Union Type and Sexual Exclusivity in Nairobi Slums
Megan L. Klein, University of Maryland
F. Nii-Amoo Dodoo, Pennsylvania State University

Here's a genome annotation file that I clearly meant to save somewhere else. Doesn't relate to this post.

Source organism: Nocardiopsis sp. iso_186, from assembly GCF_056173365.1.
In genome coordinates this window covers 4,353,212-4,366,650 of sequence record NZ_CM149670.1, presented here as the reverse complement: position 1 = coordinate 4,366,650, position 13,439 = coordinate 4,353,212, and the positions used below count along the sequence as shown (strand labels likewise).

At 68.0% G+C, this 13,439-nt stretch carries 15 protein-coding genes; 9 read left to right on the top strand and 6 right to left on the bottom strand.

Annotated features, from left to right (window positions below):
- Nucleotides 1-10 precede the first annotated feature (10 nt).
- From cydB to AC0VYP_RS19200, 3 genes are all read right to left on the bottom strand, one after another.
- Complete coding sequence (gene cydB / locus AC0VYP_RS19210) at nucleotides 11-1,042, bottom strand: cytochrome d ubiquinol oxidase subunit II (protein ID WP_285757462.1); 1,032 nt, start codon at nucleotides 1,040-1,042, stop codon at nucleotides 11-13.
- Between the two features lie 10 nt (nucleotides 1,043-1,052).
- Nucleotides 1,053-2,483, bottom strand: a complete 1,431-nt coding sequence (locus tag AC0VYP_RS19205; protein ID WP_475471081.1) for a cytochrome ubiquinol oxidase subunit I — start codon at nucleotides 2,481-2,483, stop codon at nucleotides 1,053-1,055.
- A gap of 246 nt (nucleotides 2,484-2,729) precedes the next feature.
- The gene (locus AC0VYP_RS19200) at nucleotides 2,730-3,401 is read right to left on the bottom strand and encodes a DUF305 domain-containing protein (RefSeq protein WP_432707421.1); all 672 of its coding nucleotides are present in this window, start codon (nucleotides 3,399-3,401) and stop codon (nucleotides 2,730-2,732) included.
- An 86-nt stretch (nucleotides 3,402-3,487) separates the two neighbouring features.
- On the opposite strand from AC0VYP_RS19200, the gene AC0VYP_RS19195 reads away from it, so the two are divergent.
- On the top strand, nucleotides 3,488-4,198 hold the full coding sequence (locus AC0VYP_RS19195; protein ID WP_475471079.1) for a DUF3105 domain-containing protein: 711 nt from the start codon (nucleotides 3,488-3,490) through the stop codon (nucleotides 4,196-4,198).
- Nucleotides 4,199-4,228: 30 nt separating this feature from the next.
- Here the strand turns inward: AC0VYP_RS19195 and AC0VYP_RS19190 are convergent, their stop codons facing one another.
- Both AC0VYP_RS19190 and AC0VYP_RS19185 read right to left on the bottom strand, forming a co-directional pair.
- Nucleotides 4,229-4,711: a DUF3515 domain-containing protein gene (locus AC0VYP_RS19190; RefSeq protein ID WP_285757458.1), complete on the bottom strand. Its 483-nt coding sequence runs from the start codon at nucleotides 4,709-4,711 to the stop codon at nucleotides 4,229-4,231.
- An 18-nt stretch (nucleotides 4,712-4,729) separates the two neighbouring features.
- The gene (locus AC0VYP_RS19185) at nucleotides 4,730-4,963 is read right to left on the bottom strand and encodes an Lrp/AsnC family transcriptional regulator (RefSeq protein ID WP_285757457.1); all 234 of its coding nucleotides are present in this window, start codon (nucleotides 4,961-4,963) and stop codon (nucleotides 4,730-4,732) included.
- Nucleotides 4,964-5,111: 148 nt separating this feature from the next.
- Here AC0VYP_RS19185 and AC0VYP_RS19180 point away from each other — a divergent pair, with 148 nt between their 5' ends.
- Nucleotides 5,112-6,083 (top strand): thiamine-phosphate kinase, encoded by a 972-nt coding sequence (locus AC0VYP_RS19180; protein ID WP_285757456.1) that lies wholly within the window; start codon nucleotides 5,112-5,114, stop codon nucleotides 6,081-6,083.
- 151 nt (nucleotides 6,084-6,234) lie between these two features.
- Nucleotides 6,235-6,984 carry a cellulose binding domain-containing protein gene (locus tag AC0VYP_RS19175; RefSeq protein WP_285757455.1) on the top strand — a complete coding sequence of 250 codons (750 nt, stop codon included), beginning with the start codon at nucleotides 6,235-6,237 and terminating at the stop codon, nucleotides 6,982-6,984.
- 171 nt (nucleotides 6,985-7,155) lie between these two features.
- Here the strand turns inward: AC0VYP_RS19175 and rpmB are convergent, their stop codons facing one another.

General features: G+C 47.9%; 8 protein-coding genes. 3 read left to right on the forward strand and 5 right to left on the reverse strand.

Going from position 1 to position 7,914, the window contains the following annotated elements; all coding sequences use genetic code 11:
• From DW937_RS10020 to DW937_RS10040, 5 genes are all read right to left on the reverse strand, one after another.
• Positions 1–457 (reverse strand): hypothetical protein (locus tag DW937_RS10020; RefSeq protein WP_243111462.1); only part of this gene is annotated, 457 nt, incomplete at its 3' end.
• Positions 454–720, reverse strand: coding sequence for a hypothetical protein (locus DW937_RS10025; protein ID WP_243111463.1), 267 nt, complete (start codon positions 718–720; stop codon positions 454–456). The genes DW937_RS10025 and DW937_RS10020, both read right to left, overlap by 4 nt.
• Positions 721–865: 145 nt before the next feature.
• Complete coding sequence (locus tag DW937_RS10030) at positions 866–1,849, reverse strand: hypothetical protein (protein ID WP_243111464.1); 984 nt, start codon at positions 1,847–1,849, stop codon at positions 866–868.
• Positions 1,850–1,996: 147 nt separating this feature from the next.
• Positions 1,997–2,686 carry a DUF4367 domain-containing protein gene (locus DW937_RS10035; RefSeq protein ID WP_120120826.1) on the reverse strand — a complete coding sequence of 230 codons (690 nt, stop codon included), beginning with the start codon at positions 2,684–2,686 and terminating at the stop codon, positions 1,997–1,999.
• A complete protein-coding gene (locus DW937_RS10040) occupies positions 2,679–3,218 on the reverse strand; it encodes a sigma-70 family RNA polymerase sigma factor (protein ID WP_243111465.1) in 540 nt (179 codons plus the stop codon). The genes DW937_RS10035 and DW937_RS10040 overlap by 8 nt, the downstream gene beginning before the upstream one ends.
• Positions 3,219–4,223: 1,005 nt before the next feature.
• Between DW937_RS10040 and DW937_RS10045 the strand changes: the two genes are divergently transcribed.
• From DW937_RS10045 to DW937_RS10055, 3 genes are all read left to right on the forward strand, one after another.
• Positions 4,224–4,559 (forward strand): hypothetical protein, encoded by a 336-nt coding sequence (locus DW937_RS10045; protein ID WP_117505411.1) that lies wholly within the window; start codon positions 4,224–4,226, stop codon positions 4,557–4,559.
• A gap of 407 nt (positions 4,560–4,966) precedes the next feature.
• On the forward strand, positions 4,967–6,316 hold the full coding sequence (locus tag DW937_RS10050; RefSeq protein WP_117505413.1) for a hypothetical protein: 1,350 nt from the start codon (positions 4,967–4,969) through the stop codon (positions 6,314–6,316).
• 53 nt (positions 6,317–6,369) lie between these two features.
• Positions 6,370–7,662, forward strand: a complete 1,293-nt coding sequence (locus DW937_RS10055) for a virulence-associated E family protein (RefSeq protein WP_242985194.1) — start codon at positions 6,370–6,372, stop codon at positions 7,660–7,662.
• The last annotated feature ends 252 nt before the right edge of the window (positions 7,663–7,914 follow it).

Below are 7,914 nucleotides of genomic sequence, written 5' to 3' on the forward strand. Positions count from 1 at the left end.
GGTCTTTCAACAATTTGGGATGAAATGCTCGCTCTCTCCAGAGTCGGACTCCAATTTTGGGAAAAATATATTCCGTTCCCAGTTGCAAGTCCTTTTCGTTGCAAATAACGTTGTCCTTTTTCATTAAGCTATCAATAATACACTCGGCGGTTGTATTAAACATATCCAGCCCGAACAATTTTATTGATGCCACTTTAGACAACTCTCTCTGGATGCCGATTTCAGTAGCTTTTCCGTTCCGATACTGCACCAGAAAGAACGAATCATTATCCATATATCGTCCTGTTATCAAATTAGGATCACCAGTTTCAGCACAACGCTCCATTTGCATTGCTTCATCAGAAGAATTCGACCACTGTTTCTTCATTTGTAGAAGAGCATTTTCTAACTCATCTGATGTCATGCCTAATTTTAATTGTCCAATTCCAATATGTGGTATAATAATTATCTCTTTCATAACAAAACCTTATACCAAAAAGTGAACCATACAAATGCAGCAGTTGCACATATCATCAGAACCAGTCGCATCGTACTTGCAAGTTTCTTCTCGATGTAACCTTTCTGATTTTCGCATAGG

Western theories suggest marriage is an institution through which sexual regulation can be achieved. However, evidence points to high levels of multiple sexual partnerships among married women in Kenyan slums as a form of sexual capital. The increased funding for promoting sexual exclusivity in AIDS prevention necessitates understanding the determinants of exclusivity in high prevalence areas, especially among the urban poor who may rely on sexual capital for survival. We examine levels of reported sexual exclusivity by marital status, co-residence, and polygyny among other factors. Results suggest marriage increases sexual exclusivity thereby potentially reducing the risk for either partner to acquire HIV. Those who cohabit (OR=11, ref=married/cohabitating) and those with cowives (OR=4) have higher odds of multiple partnerships as do those widowed (OR=17) and divorced/separated (OR=34). Monogamous marriage and co-residing unions appear to have protective effects from HIV transmission in Kenya, insofar as women in these unions report fewer partners.